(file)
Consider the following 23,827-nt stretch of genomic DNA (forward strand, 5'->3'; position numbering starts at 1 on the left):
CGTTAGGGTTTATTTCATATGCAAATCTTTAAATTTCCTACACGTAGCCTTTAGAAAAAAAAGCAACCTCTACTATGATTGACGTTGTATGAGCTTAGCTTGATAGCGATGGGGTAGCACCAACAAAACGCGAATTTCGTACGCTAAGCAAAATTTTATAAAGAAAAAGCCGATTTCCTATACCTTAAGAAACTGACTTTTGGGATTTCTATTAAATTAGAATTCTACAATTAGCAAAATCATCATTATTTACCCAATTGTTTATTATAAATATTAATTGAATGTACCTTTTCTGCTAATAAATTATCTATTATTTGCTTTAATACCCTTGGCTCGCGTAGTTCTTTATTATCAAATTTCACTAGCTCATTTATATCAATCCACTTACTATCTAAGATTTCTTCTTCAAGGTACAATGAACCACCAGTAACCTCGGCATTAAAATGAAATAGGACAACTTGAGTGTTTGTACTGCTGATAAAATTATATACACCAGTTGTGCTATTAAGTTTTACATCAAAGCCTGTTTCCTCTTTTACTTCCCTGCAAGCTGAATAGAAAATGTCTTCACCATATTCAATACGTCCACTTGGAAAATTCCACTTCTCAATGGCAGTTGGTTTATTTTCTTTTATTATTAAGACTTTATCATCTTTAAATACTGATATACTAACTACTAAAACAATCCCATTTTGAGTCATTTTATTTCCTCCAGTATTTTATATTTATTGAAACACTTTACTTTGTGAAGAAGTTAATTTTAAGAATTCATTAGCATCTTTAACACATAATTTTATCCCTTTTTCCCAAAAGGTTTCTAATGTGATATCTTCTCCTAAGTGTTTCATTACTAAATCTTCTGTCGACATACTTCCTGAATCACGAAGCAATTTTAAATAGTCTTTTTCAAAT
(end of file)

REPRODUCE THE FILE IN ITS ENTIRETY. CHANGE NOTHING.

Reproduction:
Consider the following 23,827-nt stretch of genomic DNA (forward strand, 5'->3'; position numbering starts at 1 on the left):
CGTTAGGGTTTATTTCATATGCAAATCTTTAAATTTCCTACACGTAGCCTTTAGAAAAAAAAGCAACCTCTACTATGATTGACGTTGTATGAGCTTAGCTTGATAGCGATGGGGTAGCACCAACAAAACGCGAATTTCGTACGCTAAGCAAAATTTTATAAAGAAAAAGCCGATTTCCTATACCTTAAGAAACTGACTTTTGGGATTTCTATTAAATTAGAATTCTACAATTAGCAAAATCATCATTATTTACCCAATTGTTTATTATAAATATTAATTGAATGTACCTTTTCTGCTAATAAATTATCTATTATTTGCTTTAATACCCTTGGCTCGCGTAGTTCTTTATTATCAAATTTCACTAGCTCATTTATATCAATCCACTTACTATCTAAGATTTCTTCTTCAAGGTACAATGAACCACCAGTAACCTCGGCATTAAAATGAAATAGGACAACTTGAGTGTTTGTACTGCTGATAAAATTATATACACCAGTTGTGCTATTAAGTTTTACATCAAAGCCTGTTTCCTCTTTTACTTCCCTGCAAGCTGAATAGAAAATGTCTTCACCATATTCAATACGTCCACTTGGAAAATTCCACTTCTCAATGGCAGTTGGTTTATTTTCTTTTATTATTAAGACTTTATCATCTTTAAATACTGATATACTAACTACTAAAACAATCCCATTTTGAGTCATTTTATTTCCTCCAGTATTTTATATTTATTGAAACACTTTACTTTGTGAAGAAGTTAATTTTAAGAATTCATTAGCATCTTTAACACATAATTTTATCCCTTTTTCCCAAAAGGTTTCTAATGTGATATCTTCTCCTAAGTGTTTCATTACTAAATCTTCTGTCGACATACTTCCTGAATCACGAAGCAATTTTAAATAGTCTTTTTCAAAT